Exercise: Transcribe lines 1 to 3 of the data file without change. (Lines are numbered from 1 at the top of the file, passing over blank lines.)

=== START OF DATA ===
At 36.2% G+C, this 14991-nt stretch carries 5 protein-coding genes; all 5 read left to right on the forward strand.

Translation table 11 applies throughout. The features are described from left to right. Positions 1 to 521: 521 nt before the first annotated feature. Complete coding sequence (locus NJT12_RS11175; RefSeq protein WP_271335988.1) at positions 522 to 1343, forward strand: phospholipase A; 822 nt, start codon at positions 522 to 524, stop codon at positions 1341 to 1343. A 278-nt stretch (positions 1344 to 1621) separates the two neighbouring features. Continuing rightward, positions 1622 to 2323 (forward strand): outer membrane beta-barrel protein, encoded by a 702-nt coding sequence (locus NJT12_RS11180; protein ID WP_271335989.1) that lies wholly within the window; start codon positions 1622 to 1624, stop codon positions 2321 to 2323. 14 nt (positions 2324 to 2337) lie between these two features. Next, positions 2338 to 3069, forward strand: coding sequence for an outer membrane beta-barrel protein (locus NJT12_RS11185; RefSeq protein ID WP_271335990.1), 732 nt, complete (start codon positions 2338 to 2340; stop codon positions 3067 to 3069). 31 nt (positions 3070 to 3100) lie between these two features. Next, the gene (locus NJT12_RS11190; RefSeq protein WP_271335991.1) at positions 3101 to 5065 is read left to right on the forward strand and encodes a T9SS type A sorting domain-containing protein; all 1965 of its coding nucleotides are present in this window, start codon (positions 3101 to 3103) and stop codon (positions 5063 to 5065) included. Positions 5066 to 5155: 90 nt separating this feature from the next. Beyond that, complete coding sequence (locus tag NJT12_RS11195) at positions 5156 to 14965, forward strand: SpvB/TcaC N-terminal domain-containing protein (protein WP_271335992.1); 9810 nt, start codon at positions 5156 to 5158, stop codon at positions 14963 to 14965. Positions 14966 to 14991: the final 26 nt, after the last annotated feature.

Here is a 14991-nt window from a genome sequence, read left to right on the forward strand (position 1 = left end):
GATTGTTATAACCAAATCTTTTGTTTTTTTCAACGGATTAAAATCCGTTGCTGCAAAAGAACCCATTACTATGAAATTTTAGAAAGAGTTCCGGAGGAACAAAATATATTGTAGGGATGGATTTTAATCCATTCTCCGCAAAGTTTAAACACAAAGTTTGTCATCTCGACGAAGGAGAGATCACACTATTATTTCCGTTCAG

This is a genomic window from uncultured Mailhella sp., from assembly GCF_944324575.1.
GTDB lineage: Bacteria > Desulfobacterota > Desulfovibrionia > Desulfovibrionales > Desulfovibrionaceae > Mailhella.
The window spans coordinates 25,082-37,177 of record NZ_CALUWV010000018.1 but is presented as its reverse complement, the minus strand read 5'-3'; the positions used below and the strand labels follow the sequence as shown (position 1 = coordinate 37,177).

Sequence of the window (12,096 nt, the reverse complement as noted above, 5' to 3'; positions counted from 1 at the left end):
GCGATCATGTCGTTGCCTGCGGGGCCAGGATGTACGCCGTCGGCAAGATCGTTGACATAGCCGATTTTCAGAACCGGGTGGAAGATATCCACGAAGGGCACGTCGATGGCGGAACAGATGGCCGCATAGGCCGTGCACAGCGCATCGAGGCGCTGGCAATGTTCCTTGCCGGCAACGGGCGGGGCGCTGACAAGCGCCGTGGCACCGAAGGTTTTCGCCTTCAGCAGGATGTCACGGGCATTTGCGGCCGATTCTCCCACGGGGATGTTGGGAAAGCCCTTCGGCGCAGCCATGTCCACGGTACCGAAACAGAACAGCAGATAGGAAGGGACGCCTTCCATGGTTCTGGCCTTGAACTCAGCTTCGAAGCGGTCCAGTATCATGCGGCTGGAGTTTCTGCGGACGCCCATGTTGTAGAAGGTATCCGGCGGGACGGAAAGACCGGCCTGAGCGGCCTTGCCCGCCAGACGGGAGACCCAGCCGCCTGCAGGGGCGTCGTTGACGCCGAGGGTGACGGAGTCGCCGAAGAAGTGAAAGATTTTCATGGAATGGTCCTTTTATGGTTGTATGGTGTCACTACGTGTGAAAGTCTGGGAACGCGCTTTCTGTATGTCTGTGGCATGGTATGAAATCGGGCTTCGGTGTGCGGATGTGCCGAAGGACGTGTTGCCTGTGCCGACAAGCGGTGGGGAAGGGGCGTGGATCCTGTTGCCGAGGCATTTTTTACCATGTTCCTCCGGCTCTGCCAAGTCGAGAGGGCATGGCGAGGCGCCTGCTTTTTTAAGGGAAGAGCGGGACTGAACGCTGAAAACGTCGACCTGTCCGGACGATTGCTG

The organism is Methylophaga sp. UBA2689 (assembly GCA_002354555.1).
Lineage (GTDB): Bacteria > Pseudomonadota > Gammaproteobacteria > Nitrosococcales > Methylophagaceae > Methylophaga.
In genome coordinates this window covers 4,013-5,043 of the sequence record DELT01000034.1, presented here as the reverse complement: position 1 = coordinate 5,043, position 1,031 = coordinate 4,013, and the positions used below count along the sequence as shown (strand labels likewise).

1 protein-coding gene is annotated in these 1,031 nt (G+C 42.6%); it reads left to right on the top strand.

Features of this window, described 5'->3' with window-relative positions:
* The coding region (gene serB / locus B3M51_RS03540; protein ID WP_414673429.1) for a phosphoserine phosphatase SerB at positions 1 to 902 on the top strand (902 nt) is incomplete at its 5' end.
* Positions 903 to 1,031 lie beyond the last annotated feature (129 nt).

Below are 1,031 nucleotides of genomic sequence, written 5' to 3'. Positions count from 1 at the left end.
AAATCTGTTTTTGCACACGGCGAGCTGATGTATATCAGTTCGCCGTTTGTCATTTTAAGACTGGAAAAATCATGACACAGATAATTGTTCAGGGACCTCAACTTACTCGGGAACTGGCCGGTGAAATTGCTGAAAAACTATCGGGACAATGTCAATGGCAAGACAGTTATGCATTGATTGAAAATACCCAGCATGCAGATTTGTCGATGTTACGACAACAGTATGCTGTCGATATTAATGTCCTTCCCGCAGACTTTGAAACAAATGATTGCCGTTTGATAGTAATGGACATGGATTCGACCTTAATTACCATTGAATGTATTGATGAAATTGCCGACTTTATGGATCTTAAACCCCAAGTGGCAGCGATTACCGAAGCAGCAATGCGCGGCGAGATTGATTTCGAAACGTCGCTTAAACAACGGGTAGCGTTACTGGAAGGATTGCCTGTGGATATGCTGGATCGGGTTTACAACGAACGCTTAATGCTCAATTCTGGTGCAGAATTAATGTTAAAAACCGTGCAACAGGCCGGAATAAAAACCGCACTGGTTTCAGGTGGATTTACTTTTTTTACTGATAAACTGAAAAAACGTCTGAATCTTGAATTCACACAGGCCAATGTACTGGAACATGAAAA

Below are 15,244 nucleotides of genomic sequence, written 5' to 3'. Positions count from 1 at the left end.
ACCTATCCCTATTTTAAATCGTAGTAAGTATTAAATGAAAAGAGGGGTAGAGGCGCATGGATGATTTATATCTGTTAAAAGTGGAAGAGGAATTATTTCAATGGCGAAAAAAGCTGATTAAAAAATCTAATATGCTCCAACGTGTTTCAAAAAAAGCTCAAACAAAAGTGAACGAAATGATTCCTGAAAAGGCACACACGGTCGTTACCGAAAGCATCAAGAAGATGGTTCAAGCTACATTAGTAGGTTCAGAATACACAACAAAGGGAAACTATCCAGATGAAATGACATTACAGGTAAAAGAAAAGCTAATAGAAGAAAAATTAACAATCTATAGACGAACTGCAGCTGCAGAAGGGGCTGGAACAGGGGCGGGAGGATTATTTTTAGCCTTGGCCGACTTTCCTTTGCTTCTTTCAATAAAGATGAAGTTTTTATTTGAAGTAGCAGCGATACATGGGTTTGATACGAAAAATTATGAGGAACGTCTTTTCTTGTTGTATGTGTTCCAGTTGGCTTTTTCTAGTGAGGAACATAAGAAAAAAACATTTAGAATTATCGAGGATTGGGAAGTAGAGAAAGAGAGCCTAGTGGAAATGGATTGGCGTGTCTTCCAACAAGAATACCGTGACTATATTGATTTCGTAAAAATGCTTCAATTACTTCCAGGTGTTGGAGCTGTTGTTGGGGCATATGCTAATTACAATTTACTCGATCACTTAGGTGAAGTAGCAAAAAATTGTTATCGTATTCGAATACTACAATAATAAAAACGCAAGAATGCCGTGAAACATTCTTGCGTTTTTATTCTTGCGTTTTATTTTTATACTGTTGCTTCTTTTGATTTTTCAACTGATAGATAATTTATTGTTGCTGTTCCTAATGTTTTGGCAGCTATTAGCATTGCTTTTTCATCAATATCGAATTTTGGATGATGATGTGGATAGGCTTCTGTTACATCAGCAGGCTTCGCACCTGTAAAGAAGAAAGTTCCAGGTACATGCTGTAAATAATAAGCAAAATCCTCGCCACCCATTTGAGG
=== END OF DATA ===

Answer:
At 36.2% G+C, this 14991-nt stretch carries 5 protein-coding genes; all 5 read left to right on the forward strand.

Translation table 11 applies throughout. The features are described from left to right. Positions 1 to 521: 521 nt before the first annotated feature. Complete coding sequence (locus NJT12_RS11175; RefSeq protein WP_271335988.1) at positions 522 to 1343, forward strand: phospholipase A; 822 nt, start codon at positions 522 to 524, stop codon at positions 1341 to 1343. A 278-nt stretch (positions 1344 to 1621) separates the two neighbouring features. Continuing rightward, positions 1622 to 2323 (forward strand): outer membrane beta-barrel protein, encoded by a 702-nt coding sequence (locus NJT12_RS11180; protein ID WP_271335989.1) that lies wholly within the window; start codon positions 1622 to 1624, stop codon positions 2321 to 2323. 14 nt (positions 2324 to 2337) lie between these two features. Next, positions 2338 to 3069, forward strand: coding sequence for an outer membrane beta-barrel protein (locus NJT12_RS11185; RefSeq protein ID WP_271335990.1), 732 nt, complete (start codon positions 2338 to 2340; stop codon positions 3067 to 3069). 31 nt (positions 3070 to 3100) lie between these two features. Next, the gene (locus NJT12_RS11190; RefSeq protein WP_271335991.1) at positions 3101 to 5065 is read left to right on the forward strand and encodes a T9SS type A sorting domain-containing protein; all 1965 of its coding nucleotides are present in this window, start codon (positions 3101 to 3103) and stop codon (positions 5063 to 5065) included. Positions 5066 to 5155: 90 nt separating this feature from the next. Beyond that, complete coding sequence (locus tag NJT12_RS11195) at positions 5156 to 14965, forward strand: SpvB/TcaC N-terminal domain-containing protein (protein WP_271335992.1); 9810 nt, start codon at positions 5156 to 5158, stop codon at positions 14963 to 14965. Positions 14966 to 14991: the final 26 nt, after the last annotated feature.

Here is a 14991-nt window from a genome sequence, read left to right on the forward strand (position 1 = left end):